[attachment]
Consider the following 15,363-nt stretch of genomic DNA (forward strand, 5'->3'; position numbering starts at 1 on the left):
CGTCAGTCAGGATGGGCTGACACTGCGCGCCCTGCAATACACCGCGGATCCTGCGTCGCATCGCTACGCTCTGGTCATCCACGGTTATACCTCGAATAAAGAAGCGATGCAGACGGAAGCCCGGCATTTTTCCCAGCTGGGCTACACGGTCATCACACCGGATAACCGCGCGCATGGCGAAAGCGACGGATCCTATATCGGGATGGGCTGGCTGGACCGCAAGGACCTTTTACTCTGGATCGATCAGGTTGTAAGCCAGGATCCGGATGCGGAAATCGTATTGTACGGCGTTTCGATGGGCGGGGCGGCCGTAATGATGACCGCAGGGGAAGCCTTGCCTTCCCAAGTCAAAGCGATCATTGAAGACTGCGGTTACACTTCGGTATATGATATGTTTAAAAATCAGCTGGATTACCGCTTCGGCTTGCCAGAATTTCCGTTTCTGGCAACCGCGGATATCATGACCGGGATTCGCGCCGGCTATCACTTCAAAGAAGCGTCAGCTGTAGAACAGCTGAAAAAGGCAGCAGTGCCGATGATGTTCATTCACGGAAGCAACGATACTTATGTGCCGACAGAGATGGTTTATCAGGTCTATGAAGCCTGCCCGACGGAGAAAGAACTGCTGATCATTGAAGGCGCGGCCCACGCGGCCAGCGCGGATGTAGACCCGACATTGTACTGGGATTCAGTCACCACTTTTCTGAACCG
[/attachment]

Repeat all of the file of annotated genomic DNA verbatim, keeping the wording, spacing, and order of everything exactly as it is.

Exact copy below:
Consider the following 15,363-nt stretch of genomic DNA (forward strand, 5'->3'; position numbering starts at 1 on the left):
CGTCAGTCAGGATGGGCTGACACTGCGCGCCCTGCAATACACCGCGGATCCTGCGTCGCATCGCTACGCTCTGGTCATCCACGGTTATACCTCGAATAAAGAAGCGATGCAGACGGAAGCCCGGCATTTTTCCCAGCTGGGCTACACGGTCATCACACCGGATAACCGCGCGCATGGCGAAAGCGACGGATCCTATATCGGGATGGGCTGGCTGGACCGCAAGGACCTTTTACTCTGGATCGATCAGGTTGTAAGCCAGGATCCGGATGCGGAAATCGTATTGTACGGCGTTTCGATGGGCGGGGCGGCCGTAATGATGACCGCAGGGGAAGCCTTGCCTTCCCAAGTCAAAGCGATCATTGAAGACTGCGGTTACACTTCGGTATATGATATGTTTAAAAATCAGCTGGATTACCGCTTCGGCTTGCCAGAATTTCCGTTTCTGGCAACCGCGGATATCATGACCGGGATTCGCGCCGGCTATCACTTCAAAGAAGCGTCAGCTGTAGAACAGCTGAAAAAGGCAGCAGTGCCGATGATGTTCATTCACGGAAGCAACGATACTTATGTGCCGACAGAGATGGTTTATCAGGTCTATGAAGCCTGCCCGACGGAGAAAGAACTGCTGATCATTGAAGGCGCGGCCCACGCGGCCAGCGCGGATGTAGACCCGACATTGTACTGGGATTCAGTCACCACTTTTCTGAACCG